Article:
Henning Mankell, creator of Swedish detective Kurt Wallander, has died at the age of 67.
Mankell, the reluctant crime writer, was my introduction to Scandinavian crime fiction. (Although to be strictly accurate, the first Nordic crime story I read... and it did knock me off my feet... was MISS SMILLA'S FEELING FOR SNOW by Danish writer Peter Hoeg. But Hoeg is not a crime writer, his books roam across a range of potential fiction genres.)
Mankell also wrote a wide range of books (fiction, plays, children's books) and stated that he only turned to crime so to speak as a means of writing about social issues. And I think this makes him one of the formative Scandinavian crime writers.... a school of crime fiction often marked by its strong roots in social and psychological issues rather than guns, shootin' and cliff-hanging suspense. Though, come to think of it, many Scandinavian crime writers do manage the guns and suspense bit to good effect.
Henning Mankell gave me the luxury of a consistent series to follow and be rarely disappointed with when I discovered his books featuring a determined, middle-aged, policeman with less than winning ways.... Kurt Wallander. And not just me, judging by the evergreen success of the several film and television series based on a combination of this character and Mankell's plots. Wallander entered the heart of so many readers that quite a few found the final book of the series THE TROUBLED MAN hard to take.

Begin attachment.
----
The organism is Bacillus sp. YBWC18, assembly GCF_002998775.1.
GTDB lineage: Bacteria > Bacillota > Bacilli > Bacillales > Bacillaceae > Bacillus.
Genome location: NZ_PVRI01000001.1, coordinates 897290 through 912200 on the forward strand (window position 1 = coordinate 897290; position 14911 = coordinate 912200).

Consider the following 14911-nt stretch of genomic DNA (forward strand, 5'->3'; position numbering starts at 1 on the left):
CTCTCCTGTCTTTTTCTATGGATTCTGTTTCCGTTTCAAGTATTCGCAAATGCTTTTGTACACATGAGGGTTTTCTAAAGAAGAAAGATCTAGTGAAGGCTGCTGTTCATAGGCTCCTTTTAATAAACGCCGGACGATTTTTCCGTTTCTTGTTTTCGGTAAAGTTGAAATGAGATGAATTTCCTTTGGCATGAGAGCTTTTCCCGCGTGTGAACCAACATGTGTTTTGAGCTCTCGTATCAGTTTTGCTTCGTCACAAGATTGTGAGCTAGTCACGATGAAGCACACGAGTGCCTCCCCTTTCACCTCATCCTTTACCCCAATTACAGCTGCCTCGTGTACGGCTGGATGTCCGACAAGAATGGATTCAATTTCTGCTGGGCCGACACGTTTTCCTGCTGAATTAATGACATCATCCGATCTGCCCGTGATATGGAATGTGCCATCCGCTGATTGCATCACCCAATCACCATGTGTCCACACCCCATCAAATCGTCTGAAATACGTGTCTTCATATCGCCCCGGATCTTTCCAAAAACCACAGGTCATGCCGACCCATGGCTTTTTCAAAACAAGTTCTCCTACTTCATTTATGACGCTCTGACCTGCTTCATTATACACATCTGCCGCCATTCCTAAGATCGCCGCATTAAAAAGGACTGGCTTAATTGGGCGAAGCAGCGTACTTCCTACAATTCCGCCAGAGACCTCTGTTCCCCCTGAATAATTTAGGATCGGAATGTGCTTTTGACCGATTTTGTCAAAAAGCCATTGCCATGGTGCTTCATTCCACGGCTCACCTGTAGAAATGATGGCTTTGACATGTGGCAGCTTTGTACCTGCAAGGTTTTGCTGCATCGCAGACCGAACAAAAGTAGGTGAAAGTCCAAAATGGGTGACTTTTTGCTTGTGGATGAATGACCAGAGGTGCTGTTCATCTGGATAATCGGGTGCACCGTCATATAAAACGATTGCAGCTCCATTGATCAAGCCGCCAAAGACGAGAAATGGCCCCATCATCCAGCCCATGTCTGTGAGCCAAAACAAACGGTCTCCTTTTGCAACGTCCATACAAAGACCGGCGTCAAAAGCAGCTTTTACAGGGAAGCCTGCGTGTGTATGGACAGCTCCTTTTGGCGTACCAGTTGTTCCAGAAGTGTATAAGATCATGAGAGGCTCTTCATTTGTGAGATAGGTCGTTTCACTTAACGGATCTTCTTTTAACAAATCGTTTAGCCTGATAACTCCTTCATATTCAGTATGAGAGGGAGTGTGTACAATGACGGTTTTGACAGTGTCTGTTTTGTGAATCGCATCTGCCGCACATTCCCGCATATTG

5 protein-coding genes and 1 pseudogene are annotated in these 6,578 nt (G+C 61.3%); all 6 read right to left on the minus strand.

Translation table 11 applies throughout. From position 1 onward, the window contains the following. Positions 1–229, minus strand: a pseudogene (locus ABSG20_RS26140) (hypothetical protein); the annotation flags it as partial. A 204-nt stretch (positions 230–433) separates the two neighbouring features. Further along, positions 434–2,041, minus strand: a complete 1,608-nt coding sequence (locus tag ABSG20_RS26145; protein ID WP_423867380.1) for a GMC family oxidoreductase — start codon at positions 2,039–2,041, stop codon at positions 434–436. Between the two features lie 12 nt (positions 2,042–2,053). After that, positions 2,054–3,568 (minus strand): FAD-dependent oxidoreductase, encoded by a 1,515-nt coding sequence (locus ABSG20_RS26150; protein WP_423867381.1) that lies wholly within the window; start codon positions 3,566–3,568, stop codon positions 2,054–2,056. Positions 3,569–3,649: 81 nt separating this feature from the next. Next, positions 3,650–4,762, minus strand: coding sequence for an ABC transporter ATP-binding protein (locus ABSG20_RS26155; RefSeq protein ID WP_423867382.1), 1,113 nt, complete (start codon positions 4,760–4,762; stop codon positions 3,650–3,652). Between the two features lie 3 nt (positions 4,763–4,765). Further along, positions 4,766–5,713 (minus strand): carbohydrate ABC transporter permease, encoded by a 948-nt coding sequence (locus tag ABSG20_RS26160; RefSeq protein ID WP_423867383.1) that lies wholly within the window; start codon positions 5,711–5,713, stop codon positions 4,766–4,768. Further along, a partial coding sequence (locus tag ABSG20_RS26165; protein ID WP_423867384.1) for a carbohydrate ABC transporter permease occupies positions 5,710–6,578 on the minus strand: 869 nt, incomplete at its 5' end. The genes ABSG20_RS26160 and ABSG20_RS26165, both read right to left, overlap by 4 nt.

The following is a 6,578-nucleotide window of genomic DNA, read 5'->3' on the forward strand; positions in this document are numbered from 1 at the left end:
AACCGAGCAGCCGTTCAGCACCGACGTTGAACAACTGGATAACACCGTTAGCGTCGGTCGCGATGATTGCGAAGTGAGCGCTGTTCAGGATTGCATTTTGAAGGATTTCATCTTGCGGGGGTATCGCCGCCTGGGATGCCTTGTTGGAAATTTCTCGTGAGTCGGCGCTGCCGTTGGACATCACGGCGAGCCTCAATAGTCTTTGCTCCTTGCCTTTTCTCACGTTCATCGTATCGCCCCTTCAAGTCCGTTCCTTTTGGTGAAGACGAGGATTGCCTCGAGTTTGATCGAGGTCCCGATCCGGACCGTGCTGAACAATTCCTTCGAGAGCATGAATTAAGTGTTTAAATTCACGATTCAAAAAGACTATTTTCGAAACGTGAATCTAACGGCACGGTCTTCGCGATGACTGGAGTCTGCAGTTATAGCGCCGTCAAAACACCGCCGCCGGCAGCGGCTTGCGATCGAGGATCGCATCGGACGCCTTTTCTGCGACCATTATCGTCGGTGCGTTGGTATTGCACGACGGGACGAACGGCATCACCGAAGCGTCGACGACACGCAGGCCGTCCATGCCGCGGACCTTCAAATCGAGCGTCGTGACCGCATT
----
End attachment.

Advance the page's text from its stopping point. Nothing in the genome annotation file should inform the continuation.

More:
I was writing a review of a "Wallander" novella, AN EVENT IN AUTUMN (Vintage, 2015), when the news broke that Mankell had died. Originally written for Dutch publication in 2004, the English translation has only just been published in paperback (hardback - last year). In it Mankell gives us a late-middle-aged Wallander, tired, looking back on his career but looking forward in his life... a house in the country and the company of a dog.... Of course the house he is thinking of buying turns out to have a surprise buried in the garden, a bony surprise. And so Wallander has another case to investigate. It's a short book but a beautifully written one and it comes with a final chapter in the form of an essay by Mankell on how Kurt Wallander came to be and his relationship with the character. For those left bereft by the loss of Kurt (with THE TROUBLED MAN) and of course by the death of Henning Mankell himself, I really recommend you search out this last short novella for a gentler good-bye.
You can read my full review of AN EVENT IN AUTUMN on the Euro Crime blog here.